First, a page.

Open-Ended versus Closed Ended Questions

Open-ended questions allow respondents to answer in any way they choose. An example of an open-ended question is asking the respondent to state five things that are interesting and challenging in the job. Another example is asking what the respondents like about their supervisors or their work environment. A third example is to invite their comments on the investment portfolio of the firm.

A closed question, in contrast, would ask the respondents to make choices among a set of alternatives given by the researcher. For instance, instead of asking the respondent to state any five aspects of the job that are interesting and challenging, the researcher might list 10 or 15 characteristics that might seem interesting or challenging in jobs and ask the respondent to rank the first five among these. All items in a questionnaire using a nominal, ordinal, or Likert or ratio scale are considered closed.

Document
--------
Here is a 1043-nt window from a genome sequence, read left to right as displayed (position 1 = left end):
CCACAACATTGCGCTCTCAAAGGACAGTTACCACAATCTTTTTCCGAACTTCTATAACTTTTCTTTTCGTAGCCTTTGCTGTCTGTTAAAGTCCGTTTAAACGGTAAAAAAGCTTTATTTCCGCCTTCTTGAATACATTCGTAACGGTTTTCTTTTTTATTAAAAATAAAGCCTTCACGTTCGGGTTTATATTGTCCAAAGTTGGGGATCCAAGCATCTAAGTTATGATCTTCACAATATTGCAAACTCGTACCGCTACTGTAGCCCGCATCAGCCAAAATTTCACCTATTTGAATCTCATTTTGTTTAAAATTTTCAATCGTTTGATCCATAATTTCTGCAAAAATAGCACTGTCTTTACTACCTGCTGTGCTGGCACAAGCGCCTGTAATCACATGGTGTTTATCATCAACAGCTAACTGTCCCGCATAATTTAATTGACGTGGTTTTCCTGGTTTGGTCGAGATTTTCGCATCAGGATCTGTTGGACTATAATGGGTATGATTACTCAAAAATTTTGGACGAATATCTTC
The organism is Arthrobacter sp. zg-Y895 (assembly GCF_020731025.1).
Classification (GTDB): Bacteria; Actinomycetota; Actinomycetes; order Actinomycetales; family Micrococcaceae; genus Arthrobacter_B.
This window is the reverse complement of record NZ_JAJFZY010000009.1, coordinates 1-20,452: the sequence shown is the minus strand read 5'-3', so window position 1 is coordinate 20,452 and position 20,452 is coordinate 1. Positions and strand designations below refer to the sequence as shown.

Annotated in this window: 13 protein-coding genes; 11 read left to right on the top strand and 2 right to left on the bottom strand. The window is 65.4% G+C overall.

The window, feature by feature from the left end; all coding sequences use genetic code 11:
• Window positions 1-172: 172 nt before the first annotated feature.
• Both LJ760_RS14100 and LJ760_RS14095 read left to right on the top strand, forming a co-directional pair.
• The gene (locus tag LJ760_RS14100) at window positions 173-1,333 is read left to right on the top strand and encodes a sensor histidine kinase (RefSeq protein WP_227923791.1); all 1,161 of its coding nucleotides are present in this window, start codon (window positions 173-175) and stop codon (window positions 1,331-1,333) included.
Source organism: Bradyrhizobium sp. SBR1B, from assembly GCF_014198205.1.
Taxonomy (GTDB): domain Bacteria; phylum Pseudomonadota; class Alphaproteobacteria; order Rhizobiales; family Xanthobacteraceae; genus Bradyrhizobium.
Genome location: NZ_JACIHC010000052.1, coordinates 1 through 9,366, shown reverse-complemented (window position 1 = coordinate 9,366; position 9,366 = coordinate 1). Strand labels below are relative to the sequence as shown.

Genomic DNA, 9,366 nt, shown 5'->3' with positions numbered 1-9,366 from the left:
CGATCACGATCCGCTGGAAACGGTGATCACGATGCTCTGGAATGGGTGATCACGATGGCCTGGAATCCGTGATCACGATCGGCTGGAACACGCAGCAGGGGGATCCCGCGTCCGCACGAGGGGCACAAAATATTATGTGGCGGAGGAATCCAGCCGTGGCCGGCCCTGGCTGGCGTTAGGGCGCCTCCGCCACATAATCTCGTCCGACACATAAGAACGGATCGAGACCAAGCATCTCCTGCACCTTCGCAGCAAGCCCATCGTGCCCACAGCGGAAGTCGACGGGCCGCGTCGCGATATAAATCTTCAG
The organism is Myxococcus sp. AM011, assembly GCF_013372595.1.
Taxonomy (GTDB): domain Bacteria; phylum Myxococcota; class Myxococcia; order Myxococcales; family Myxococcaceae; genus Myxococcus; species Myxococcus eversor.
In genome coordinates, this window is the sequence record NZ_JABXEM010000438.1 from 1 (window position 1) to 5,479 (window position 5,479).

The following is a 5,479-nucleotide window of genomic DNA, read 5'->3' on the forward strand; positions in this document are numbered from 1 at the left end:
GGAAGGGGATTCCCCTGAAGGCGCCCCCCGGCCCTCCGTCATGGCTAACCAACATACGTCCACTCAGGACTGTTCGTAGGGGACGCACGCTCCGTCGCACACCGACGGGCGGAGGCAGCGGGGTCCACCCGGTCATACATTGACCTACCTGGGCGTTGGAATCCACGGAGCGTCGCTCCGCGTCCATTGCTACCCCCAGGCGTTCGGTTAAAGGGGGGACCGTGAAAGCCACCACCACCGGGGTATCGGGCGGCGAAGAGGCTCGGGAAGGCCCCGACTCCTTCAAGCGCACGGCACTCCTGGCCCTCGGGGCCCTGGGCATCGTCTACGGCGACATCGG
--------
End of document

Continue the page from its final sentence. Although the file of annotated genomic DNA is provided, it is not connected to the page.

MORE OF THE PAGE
Be the first to comment on "Open-Ended versus Closed Ended Questions"

Leave a comment

Your email address will not be published.


This site uses Akismet to reduce spam. Learn how your comment data is processed.